WATCH: Remember That Trans Woman Who Flipped Out At GameStop? He Has A Rap Video Now.

"The Super Ma'am!"

Game Stop store in New York City.
Michael Brochstein/SOPA Images/LightRocket via Getty Images
 

The last we saw him, he was threatening a GameStop employee with physical violence for being called the wrong pronoun. Now, he has a video in which he raps about it on YouTube.

 

Last December, Tiffany Moore, a man who identifies as a woman, went viral on social media when video showed him cussing out an Albuquerque GameStop employee who called him "Sir." Throughout the minute and a half rant, Moore not only yelled obscenities at the man but also kicked over a stack of video game consoles while asking if the employee would like to take the conflict "outside."

"No, you said, 'sir'; once again, it's ma'am!" Moore screamed in the video. "Mother f***er! Take it outside! You wanna call me 'sir' again? I will show you a f***ing sir!"

"I need your corporate number!" he later yelled, threatening to tell corporate about how he was "misgendered several times in the store."

"I'm gonna ask you for the fifth time to stop calling me a man, because, quite clearly, I am not!" Moore continued. "I plan on telling the entire LGBTQ community. You're going to lose money over this."

Now that nearly two months have passed since the incident, Tiffany Moore has returned under the rap alias "Sara Tonin" with the release of his new rap single: "The Super Ma'am." The video features Moore (Sara Tonin) waxing poetic about the transgender experience with clips of the GameStop incident interspersed throughout. "Y'all bigots and critics, I gotta thing or two to say to you," he begins.

To sum it up, that "thing or two" Moore has to say is little more than a warning to future store clerks not to "misgender" him.

"Intentionally misgender once, you're gonna get corrected," he raps. "Do it twice, I'm disrespected. Three times and I get aggressive."

 

But no description does this video justice. This truly must be seen to be believed:

Following the incident at GameStop, Moore told reporters that he did not regret a single thing and would do it "100,000 times again" if the opportunity presented itself.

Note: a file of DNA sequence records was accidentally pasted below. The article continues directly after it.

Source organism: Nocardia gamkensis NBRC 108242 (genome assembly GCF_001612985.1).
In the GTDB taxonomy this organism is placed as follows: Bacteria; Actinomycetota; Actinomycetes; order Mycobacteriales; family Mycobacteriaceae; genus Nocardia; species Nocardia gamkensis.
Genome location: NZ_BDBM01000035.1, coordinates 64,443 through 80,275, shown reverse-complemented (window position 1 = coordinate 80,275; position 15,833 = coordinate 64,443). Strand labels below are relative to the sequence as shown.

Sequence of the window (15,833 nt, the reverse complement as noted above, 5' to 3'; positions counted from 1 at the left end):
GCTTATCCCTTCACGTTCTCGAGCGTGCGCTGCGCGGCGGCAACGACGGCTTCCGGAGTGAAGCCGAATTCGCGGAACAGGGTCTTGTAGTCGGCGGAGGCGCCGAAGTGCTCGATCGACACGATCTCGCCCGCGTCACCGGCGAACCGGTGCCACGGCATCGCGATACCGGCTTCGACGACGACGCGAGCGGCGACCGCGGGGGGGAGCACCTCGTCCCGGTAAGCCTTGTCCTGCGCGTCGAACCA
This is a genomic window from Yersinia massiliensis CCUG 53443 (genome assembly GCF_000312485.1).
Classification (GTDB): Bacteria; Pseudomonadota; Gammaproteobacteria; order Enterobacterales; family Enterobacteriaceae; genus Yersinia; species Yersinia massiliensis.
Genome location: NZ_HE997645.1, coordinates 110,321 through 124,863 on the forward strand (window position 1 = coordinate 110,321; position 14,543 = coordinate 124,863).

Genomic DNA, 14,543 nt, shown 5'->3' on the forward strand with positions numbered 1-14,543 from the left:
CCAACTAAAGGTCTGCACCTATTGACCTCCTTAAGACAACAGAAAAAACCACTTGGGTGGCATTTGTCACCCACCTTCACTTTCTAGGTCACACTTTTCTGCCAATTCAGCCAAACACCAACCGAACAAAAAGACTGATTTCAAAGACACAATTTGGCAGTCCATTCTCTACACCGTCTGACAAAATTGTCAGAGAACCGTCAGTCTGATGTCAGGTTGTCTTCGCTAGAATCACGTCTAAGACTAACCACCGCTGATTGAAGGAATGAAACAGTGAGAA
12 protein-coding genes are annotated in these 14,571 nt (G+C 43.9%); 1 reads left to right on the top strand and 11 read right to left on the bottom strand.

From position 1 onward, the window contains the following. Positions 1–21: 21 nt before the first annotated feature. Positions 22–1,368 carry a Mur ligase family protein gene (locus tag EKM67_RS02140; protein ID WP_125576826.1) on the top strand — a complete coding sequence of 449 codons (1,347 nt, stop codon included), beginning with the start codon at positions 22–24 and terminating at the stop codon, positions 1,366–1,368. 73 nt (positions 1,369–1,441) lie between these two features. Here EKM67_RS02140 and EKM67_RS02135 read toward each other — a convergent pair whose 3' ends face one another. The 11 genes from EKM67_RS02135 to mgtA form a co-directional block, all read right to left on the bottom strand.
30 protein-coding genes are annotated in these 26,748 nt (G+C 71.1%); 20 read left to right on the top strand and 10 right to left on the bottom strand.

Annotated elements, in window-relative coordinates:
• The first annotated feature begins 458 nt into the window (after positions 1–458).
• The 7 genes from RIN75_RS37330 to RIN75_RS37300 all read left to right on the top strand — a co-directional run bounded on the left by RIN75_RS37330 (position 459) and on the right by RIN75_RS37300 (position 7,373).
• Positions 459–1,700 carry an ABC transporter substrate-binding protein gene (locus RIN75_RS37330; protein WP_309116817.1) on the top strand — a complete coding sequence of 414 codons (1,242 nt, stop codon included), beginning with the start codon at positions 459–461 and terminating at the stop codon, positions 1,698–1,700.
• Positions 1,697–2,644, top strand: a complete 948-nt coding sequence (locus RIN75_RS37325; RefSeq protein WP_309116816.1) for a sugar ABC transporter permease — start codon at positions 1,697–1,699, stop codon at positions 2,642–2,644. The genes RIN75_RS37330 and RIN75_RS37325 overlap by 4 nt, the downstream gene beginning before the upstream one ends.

"Yeah, I could have reacted a whole lot better," Tiffany Moore said. "But you know what, I look back at it and if I could, I wouldn't change a single thing. I would do it 100,000 times again. I would kick over that display 100,000 times again. Because my actions were justified. I mean, it was blatant and malicious hate. It was blatant and malicious misgendering."

"I was so angry at that point because, literally, five or six times he had called me 'Sir.' He got me so fuming angry and I was cussing," he continued. "We're humans just like you. We're people just like you. We have kids. We have parents. We have brothers, sisters, aunts, uncles, cousins, we're just trying to live."

 

Fortunately, the GameStop did not pull a Starbucks by throwing their innocent employee under the bus. In a statement, the company reiterated its commitment to inclusion while standing by the employee's conduct:

GameStop prides itself on having a very diverse workforce, many of whom are members of the transgender community. We proudly support and serve everyone who enters our stores regardless of gender or gender expression.

The incident that occurred between Tiffany Moore and our GameStop associate was unfortunate. We believe our associate acted professionally after mis-speaking by apologizing and remaining calm to de-escalate the situation.

Like other corporations committed to inclusiveness, we are continually learning. This incident reminds us to continue pursuing efforts to ensure GameStop remains a diverse, inclusive culture that celebrates every person’s unique value.

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